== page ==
Obstructive sleep apnea is a condition when your breathing becomes very shallow or stops while sleeping. Over 12 million people in the U.S. suffer from sleep apnea. It happens when there is a blockage in the upper airway and can occur hundreds of times a night for some people.

When the upper airway becomes blocked, the diaphragm and muscles in the chest work twice as hard to open the airways so that oxygen flows back into the lungs. This sometimes causes gasping, snorting and body jerks. It can also cause a reduction in oxygen flow to organs which then causes heart rhythms to be irregular.

Risk factors of sleep apnea include:

  • older age
  • high blood pressure
  • smoking
  • risk of stroke and heart failure

Sleep apnea develops with age and occurs in one in 25 middle-aged men, and one in 50 middle-aged women (www.webmd.com). It is also common for Hispanics, African-Americans, Pacific Islanders and those who have a history of sleep apnea in their family.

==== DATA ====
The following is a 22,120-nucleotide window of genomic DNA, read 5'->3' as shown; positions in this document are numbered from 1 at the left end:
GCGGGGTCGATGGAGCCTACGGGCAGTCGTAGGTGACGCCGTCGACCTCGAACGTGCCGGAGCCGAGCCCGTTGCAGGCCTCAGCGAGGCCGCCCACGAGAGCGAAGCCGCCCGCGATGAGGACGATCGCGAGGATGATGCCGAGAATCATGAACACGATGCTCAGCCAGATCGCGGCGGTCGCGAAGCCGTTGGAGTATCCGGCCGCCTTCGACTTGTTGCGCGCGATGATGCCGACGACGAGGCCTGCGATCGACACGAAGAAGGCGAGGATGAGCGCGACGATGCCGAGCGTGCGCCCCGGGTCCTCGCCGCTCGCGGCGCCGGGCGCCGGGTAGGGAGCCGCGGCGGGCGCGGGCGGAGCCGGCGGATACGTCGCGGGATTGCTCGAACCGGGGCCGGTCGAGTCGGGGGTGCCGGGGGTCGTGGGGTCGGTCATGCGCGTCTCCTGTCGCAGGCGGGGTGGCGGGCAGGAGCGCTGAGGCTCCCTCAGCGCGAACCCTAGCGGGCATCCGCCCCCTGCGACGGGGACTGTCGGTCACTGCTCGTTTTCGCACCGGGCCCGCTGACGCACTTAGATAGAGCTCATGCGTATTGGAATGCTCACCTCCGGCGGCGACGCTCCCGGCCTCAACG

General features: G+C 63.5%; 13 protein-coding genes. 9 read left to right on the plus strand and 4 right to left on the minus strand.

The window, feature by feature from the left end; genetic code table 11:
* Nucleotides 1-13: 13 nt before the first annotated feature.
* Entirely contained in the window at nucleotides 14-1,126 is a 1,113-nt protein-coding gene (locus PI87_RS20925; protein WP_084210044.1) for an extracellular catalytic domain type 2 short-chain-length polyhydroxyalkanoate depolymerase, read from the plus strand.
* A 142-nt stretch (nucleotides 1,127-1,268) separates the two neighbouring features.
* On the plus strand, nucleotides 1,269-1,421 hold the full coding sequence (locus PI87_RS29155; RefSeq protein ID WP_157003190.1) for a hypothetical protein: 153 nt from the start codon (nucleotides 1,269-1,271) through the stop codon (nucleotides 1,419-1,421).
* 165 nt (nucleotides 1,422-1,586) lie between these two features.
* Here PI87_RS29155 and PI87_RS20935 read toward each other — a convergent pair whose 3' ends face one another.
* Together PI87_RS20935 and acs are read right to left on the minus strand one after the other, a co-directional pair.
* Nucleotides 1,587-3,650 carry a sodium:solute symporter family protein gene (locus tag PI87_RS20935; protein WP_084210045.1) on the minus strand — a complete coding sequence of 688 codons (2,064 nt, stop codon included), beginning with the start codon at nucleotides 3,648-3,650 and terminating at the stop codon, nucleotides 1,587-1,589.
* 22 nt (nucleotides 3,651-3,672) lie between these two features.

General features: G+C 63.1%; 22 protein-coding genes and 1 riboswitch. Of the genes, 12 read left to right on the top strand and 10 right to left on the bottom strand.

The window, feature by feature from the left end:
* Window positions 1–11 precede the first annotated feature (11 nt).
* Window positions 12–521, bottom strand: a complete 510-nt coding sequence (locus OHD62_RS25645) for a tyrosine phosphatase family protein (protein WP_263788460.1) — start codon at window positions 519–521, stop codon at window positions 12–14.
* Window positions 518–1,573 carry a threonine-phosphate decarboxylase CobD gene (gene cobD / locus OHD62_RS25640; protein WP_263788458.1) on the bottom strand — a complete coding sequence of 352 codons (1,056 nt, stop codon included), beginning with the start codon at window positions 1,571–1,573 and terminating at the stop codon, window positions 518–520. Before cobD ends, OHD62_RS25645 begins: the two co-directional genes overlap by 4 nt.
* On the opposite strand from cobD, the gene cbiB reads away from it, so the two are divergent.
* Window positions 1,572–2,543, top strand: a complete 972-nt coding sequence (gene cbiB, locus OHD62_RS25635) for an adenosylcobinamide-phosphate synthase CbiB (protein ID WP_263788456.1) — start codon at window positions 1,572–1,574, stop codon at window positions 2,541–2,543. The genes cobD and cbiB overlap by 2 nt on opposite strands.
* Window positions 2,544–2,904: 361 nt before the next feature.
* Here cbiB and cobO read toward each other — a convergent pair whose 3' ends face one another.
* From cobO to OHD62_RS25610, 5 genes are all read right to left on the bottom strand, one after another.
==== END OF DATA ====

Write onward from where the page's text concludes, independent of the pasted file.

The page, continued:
This condition also develops more commonly in those with thick, large necks, larger tongues, and small mouth, throat and nose airways. If sleep apnea occurs in children and infants, it is normally caused by swollen tonsils. This should be checked out by their physician who can then refer a specialist if needed.

Sleep apnea is also linked to allergic rhinitis. Allergy symptoms can cause nasal congestion, which is associated with sleep apnea. If you are concerned about allergies or sleep apnea, contact an Allergist. They will test you for allergies, discuss your history and symptoms and can order an overnight sleep study to determine treatment. You do not have to suffer!